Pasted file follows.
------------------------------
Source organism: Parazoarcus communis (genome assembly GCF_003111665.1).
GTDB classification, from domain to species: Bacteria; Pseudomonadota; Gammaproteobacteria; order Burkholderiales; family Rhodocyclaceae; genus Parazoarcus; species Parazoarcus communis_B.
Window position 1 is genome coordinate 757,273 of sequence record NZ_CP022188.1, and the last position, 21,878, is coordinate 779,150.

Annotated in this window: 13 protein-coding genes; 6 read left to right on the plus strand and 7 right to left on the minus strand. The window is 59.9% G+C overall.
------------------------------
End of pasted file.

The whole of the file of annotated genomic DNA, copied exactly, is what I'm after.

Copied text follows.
Source organism: Parazoarcus communis (genome assembly GCF_003111665.1).
GTDB classification, from domain to species: Bacteria; Pseudomonadota; Gammaproteobacteria; order Burkholderiales; family Rhodocyclaceae; genus Parazoarcus; species Parazoarcus communis_B.
Window position 1 is genome coordinate 757,273 of sequence record NZ_CP022188.1, and the last position, 21,878, is coordinate 779,150.

Annotated in this window: 13 protein-coding genes; 6 read left to right on the plus strand and 7 right to left on the minus strand. The window is 59.9% G+C overall.